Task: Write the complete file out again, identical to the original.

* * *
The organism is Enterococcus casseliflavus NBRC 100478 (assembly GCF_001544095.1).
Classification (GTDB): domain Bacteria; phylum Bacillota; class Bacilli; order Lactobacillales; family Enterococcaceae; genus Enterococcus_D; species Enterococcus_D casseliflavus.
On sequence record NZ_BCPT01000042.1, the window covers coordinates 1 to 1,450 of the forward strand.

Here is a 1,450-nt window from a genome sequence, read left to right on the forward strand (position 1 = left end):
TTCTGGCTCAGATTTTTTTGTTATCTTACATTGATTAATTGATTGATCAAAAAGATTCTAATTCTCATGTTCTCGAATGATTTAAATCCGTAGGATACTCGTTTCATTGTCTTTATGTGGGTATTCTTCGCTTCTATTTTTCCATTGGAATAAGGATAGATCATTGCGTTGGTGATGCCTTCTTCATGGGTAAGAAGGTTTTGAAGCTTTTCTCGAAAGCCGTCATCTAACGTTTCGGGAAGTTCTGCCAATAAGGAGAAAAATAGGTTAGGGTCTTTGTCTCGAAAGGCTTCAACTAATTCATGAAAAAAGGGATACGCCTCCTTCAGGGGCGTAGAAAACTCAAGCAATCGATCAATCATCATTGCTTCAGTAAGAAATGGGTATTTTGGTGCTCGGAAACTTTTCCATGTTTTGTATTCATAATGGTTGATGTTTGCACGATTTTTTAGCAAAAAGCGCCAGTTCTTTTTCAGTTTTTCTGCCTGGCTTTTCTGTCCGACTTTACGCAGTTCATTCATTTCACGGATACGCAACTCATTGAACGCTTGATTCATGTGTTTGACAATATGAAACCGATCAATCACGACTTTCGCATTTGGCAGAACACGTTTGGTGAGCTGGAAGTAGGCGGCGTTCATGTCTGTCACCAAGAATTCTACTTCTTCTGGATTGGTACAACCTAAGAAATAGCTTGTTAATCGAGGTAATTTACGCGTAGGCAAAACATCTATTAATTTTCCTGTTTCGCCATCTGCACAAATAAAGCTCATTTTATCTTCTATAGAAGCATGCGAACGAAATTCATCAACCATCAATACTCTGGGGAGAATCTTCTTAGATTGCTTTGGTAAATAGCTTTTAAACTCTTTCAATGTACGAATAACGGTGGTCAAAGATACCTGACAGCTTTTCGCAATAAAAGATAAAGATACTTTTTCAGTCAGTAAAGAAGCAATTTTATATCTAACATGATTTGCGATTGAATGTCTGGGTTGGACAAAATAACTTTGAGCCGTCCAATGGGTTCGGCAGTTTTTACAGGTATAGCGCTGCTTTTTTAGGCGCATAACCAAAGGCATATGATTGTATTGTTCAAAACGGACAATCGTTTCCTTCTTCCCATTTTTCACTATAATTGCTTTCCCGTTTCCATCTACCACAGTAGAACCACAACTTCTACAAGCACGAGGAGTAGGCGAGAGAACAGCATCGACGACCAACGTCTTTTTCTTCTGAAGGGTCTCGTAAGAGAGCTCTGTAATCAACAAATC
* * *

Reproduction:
The organism is Enterococcus casseliflavus NBRC 100478 (assembly GCF_001544095.1).
Classification (GTDB): domain Bacteria; phylum Bacillota; class Bacilli; order Lactobacillales; family Enterococcaceae; genus Enterococcus_D; species Enterococcus_D casseliflavus.
On sequence record NZ_BCPT01000042.1, the window covers coordinates 1 to 1,450 of the forward strand.

Here is a 1,450-nt window from a genome sequence, read left to right on the forward strand (position 1 = left end):
TTCTGGCTCAGATTTTTTTGTTATCTTACATTGATTAATTGATTGATCAAAAAGATTCTAATTCTCATGTTCTCGAATGATTTAAATCCGTAGGATACTCGTTTCATTGTCTTTATGTGGGTATTCTTCGCTTCTATTTTTCCATTGGAATAAGGATAGATCATTGCGTTGGTGATGCCTTCTTCATGGGTAAGAAGGTTTTGAAGCTTTTCTCGAAAGCCGTCATCTAACGTTTCGGGAAGTTCTGCCAATAAGGAGAAAAATAGGTTAGGGTCTTTGTCTCGAAAGGCTTCAACTAATTCATGAAAAAAGGGATACGCCTCCTTCAGGGGCGTAGAAAACTCAAGCAATCGATCAATCATCATTGCTTCAGTAAGAAATGGGTATTTTGGTGCTCGGAAACTTTTCCATGTTTTGTATTCATAATGGTTGATGTTTGCACGATTTTTTAGCAAAAAGCGCCAGTTCTTTTTCAGTTTTTCTGCCTGGCTTTTCTGTCCGACTTTACGCAGTTCATTCATTTCACGGATACGCAACTCATTGAACGCTTGATTCATGTGTTTGACAATATGAAACCGATCAATCACGACTTTCGCATTTGGCAGAACACGTTTGGTGAGCTGGAAGTAGGCGGCGTTCATGTCTGTCACCAAGAATTCTACTTCTTCTGGATTGGTACAACCTAAGAAATAGCTTGTTAATCGAGGTAATTTACGCGTAGGCAAAACATCTATTAATTTTCCTGTTTCGCCATCTGCACAAATAAAGCTCATTTTATCTTCTATAGAAGCATGCGAACGAAATTCATCAACCATCAATACTCTGGGGAGAATCTTCTTAGATTGCTTTGGTAAATAGCTTTTAAACTCTTTCAATGTACGAATAACGGTGGTCAAAGATACCTGACAGCTTTTCGCAATAAAAGATAAAGATACTTTTTCAGTCAGTAAAGAAGCAATTTTATATCTAACATGATTTGCGATTGAATGTCTGGGTTGGACAAAATAACTTTGAGCCGTCCAATGGGTTCGGCAGTTTTTACAGGTATAGCGCTGCTTTTTTAGGCGCATAACCAAAGGCATATGATTGTATTGTTCAAAACGGACAATCGTTTCCTTCTTCCCATTTTTCACTATAATTGCTTTCCCGTTTCCATCTACCACAGTAGAACCACAACTTCTACAAGCACGAGGAGTAGGCGAGAGAACAGCATCGACGACCAACGTCTTTTTCTTCTGAAGGGTCTCGTAAGAGAGCTCTGTAATCAACAAATC